The Everglades National Park in Florida

19 February 2016 | Author/Destination: | Rubric: Environment, General, Miami, Museums, Exhibitions, Palaces, Castles, Manors, Parks, UNESCO World Heritage

Everglades National Park World heritage plaque © Daniel Schwen/cc-by-sa-4.0

Everglades National Park World heritage plaque © Daniel Schwen/cc-by-sa-4.0

Everglades National Park is a U.S. National Park in Florida that protects the southern 20 percent of the original Everglades. In the United States, it is the largest tropical wilderness, the largest wilderness of any kind east of the Mississippi River, and is visited on average by one million people each year. It is the third-largest national park in the lower 48 states after Death Valley and Yellowstone. It has been declared an International Biosphere Reserve, a World Heritage Site, and a Wetland of International Importance, one of only three locations in the world to appear on all three lists.   read more…

Mount Rushmore National Memorial in the Black Hills

31 May 2014 | Author/Destination: | Rubric: General, Museums, Exhibitions, Palaces, Castles, Manors, Parks

Mount Rushmore during sunset © Chaitanya Polumetla/cc-by-sa-3.0

Mount Rushmore during sunset © Chaitanya Polumetla/cc-by-sa-3.0

The Mount Rushmore National Memorial is a sculpture carved into the granite face of Mount Rushmore near Keystone in South Dakota. Sculpted by Danish-American Gutzon Borglum and his son, Lincoln Borglum, Mount Rushmore features 60-foot (18 m) sculptures of the heads of four United States presidents: George Washington (1732–1799), Thomas Jefferson (1743–1826), Theodore Roosevelt (1858–1919) and Abraham Lincoln (1809–1865). The entire memorial covers 1,278.45 acres (5.17 km2).   read more…

The museums island Ellis Island

17 May 2014 | Author/Destination: | Rubric: General, Museums, Exhibitions, New York City, Palaces, Castles, Manors, Parks

Ellis Island, as seen from Liberty Island © Daniel Schwen/cc-by-sa-3.0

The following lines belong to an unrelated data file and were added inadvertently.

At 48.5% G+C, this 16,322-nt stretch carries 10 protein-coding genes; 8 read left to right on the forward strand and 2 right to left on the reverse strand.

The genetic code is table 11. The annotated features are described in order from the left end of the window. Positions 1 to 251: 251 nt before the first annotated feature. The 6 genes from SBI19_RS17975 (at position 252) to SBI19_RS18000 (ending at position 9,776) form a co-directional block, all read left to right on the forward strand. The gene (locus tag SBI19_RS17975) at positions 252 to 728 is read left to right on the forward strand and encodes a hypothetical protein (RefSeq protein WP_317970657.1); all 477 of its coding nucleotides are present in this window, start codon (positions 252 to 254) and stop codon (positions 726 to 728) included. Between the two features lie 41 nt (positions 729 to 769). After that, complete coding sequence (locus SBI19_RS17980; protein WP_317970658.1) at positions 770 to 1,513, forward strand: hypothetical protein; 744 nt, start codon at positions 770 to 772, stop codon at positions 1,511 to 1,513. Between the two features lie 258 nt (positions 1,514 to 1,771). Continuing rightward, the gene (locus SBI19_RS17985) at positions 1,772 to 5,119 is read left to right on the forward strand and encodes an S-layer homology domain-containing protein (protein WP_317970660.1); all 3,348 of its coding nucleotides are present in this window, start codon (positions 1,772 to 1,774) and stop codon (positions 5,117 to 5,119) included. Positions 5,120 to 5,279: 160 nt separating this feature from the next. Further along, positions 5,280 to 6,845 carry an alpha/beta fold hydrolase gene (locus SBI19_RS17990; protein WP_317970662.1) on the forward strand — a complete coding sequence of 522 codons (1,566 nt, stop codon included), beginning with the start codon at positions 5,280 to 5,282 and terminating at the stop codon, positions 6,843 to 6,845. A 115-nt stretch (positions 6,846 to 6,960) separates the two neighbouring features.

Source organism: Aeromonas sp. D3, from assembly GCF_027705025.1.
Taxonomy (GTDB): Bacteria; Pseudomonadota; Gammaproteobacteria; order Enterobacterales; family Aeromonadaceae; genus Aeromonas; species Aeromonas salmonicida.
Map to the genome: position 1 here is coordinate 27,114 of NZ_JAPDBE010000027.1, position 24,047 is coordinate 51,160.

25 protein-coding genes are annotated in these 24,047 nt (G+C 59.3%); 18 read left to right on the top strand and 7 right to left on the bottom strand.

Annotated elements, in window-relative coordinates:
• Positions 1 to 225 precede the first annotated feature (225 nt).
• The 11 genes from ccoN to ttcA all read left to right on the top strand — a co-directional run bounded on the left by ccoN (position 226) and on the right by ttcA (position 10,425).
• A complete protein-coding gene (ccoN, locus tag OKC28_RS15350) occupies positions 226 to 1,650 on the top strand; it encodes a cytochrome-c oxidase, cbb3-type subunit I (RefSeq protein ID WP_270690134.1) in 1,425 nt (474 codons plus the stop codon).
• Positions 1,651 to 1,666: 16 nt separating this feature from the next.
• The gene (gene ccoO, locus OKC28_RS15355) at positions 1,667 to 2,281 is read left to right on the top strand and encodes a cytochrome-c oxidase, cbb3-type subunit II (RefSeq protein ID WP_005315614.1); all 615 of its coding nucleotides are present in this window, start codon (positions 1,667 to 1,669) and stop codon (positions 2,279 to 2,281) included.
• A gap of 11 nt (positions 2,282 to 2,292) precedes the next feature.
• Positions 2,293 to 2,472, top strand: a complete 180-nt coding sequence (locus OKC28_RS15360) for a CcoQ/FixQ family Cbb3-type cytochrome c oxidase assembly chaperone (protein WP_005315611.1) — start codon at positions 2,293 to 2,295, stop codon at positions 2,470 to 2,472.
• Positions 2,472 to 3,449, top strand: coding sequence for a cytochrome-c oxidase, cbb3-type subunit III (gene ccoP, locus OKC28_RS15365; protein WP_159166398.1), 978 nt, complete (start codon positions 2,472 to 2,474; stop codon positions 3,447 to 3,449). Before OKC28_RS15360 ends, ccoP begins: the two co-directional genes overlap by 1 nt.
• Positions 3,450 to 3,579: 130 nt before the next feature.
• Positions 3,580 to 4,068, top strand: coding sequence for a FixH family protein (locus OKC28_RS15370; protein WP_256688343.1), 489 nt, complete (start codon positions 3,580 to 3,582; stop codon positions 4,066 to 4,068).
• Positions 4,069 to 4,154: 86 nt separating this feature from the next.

Ellis Island, as seen from Liberty Island © Daniel Schwen/cc-by-sa-3.0

Ellis Island, in Upper New York Bay, was the gateway for millions of immigrants to the United States as the nation’s busiest immigrant inspection station from 1892 until 1954. The island was greatly expanded with land reclamation between 1892 and 1934. Before that, the much smaller original island was the site of Fort Gibson and later a naval magazine. The island was made part of the Statue of Liberty National Monument in 1965, and has hosted a museum of immigration since 1990. A 1998 United States Supreme Court decision found most of the island to be part of New Jersey. The south side of the island, home to the Ellis Island Immigrant Hospital, is closed to the general public and the object of restoration efforts spearheaded by Save Ellis Island. The island has been closed to the public since Hurricane Sandy in October 2012 with re-opening date at some point of 2014.   read more…

The Santa Fe National Historic Trail

7 July 2012 | Author/Destination: | Rubric: General, Museums, Exhibitions, Palaces, Castles, Manors, Parks

Map of Santa Fe Trail © US National Park Service

Map of Santa Fe Trail © US National Park Service

The Santa Fe Trail was a 19th-century transportation route through central North America that connected Franklin, Missouri with Santa Fe, New Mexico. Pioneered in 1821 by William Becknell, it served as a vital commercial and military highway until the introduction of the railroad to Santa Fe in 1880. At first an international trade route between the United States and Mexico, it was the 1846 U.S. invasion route of New Mexico during the Mexican-American War.   read more…